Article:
This classic 1960s humbucker was knifed and left in a junk drawer! But with a bit of easy soldering, this freebie is again worth some real $$$.
I was looking through this parts drawer in Dan Erlewine’s shop; it’s a Pickup Graveyard, with discarded pickups dating back over forty years!
That’s where I found this 1960s Gibson humbucker. It’s not a holy-grail PAF (Patent Applied For) pickup, but it’s almost as good: a patent-number version made right after Gibson got the patent. I've seen these selling on eBay for $300-$400 bucks.
Long ago, somebody (I’ll bet it was Dan) yanked this out of a guitar by snipping the braided lead right next to the pickup. That made it easy to solder a new pickup to the old wiring harness, but it trashed this great old humbucker.
What a crime!
I'm going to restore it by giving it a full-length hookup lead again.
The connecting wires coming off the bobbins are really fragile, and with such a valuable old pickup the last thing I’d want to do is loosen one of them. I decided to leave the braided stub intact and splice a length of new shielded wire onto it.
Push back the braid and insulation on both the old and new leads to reveal the center wire.
Push those center wires together, end to end, and solder them.
Keep the solder joint small so you'll be able to slide the cloth insulator over it. If the joint makes a big lump, your braided lead wire is going to look like a snake that swallowed a rat.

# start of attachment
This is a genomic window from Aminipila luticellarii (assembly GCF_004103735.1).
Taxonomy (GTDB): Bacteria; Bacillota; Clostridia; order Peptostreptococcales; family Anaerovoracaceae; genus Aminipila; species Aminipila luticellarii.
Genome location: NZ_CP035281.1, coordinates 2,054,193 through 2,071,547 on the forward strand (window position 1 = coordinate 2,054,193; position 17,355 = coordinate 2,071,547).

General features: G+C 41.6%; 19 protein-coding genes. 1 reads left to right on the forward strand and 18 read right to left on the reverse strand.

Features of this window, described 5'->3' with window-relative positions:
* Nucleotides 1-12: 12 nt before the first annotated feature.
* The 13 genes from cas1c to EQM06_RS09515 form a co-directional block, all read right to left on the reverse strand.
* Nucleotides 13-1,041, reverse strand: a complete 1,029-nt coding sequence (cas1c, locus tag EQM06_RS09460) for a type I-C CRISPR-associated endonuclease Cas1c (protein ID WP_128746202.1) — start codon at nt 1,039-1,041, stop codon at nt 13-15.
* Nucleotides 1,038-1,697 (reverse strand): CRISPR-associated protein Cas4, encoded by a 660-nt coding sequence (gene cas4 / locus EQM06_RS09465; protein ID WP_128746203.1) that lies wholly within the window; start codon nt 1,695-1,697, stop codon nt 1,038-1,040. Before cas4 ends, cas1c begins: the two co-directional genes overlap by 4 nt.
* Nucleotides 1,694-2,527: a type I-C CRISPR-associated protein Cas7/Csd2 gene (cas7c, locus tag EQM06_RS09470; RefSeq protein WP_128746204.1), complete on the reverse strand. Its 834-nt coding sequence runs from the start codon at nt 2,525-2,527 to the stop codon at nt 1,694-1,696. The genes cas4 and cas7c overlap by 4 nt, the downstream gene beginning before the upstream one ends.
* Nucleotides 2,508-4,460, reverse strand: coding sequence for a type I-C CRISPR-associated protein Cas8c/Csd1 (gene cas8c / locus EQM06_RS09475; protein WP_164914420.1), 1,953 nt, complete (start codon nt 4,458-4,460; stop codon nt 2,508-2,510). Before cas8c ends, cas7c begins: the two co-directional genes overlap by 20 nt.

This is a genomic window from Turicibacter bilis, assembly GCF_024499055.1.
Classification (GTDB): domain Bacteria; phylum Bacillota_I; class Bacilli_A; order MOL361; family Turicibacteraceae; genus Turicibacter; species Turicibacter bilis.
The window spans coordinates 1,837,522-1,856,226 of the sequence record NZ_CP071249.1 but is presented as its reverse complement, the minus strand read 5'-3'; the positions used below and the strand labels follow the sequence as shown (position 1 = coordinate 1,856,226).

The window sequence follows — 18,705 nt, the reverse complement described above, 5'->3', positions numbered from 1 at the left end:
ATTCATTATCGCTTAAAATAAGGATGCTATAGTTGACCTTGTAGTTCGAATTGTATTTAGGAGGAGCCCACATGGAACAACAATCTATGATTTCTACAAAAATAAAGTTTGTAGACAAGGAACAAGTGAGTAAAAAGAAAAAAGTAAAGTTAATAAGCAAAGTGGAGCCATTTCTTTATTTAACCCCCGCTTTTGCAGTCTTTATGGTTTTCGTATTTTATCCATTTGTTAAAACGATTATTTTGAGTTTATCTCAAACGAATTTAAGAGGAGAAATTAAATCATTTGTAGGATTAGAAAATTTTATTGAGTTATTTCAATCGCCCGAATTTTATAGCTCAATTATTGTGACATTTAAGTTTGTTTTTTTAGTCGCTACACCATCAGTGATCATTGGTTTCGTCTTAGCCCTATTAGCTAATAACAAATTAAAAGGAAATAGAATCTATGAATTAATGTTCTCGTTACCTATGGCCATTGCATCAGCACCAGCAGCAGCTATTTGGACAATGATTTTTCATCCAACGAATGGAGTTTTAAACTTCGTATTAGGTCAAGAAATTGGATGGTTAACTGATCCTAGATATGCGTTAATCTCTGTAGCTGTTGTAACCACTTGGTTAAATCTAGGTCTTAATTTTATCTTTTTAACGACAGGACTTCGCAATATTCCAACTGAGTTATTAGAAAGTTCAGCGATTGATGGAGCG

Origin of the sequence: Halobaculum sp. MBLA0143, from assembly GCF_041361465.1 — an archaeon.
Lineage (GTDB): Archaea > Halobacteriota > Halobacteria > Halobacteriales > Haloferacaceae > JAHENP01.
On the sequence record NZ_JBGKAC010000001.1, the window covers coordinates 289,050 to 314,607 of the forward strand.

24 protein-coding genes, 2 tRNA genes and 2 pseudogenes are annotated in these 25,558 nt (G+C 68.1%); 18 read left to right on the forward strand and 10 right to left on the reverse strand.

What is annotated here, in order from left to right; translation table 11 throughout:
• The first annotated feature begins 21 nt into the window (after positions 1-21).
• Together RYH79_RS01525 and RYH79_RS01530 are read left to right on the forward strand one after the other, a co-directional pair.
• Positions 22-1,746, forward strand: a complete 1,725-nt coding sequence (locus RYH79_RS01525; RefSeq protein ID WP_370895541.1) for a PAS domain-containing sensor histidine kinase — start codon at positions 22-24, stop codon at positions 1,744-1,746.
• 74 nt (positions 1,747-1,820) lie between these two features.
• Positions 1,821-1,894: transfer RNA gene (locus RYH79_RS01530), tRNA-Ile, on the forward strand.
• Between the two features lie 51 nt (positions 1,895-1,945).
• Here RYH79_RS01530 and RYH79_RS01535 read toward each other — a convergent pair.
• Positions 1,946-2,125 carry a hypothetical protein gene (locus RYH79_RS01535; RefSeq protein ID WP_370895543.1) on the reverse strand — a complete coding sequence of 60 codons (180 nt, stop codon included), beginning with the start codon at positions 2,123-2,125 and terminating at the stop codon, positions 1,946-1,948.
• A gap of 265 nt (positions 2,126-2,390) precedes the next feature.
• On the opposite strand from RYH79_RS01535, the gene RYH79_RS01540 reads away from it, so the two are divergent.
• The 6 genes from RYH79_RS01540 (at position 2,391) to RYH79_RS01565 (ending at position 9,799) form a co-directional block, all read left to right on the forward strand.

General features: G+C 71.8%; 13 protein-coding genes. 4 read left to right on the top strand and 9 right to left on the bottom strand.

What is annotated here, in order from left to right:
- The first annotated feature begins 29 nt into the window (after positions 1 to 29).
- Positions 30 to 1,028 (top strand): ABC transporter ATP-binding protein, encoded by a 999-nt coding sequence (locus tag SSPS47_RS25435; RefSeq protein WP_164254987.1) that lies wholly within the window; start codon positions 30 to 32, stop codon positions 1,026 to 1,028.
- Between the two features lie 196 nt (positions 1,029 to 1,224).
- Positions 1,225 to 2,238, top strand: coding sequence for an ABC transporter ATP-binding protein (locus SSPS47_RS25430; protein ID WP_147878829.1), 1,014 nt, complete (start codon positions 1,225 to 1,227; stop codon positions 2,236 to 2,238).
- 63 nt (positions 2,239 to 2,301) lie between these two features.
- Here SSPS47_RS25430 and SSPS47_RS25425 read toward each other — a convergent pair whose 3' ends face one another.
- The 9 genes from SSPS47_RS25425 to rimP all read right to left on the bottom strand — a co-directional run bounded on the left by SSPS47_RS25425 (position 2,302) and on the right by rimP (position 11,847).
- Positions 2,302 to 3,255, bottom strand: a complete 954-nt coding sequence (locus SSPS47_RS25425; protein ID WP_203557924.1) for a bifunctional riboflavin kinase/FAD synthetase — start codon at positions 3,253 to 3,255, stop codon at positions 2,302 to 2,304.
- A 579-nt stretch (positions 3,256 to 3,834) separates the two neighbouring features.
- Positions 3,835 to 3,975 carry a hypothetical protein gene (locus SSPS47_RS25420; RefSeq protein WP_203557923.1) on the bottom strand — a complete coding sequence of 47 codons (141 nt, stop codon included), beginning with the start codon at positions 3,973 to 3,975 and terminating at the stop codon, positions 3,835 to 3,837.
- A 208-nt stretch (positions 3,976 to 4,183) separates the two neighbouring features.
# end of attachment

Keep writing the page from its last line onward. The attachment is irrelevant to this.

Carefully work the cloth insulation back over the solder joint until it’s completely covered up.
Wrap the joint with paper pickup tape and carefully work the braided shields together to cover it.
Just pushing the outer braids together without solder creates electrical continuity according to the multimeter, but to be on the safe side a tiny dab of solder connects the two braided shields for sure.
The solder alone will hold this repair together, but for added protection I put a small piece of heat shrink tubing over the repair.
A quick check with a multimeter showed that this pickup’s output is great. Crime solved!
Don’t be a criminal!
When you replace a pickup, remove the old one with its leads intact. You might want it back someday when it's become vintage!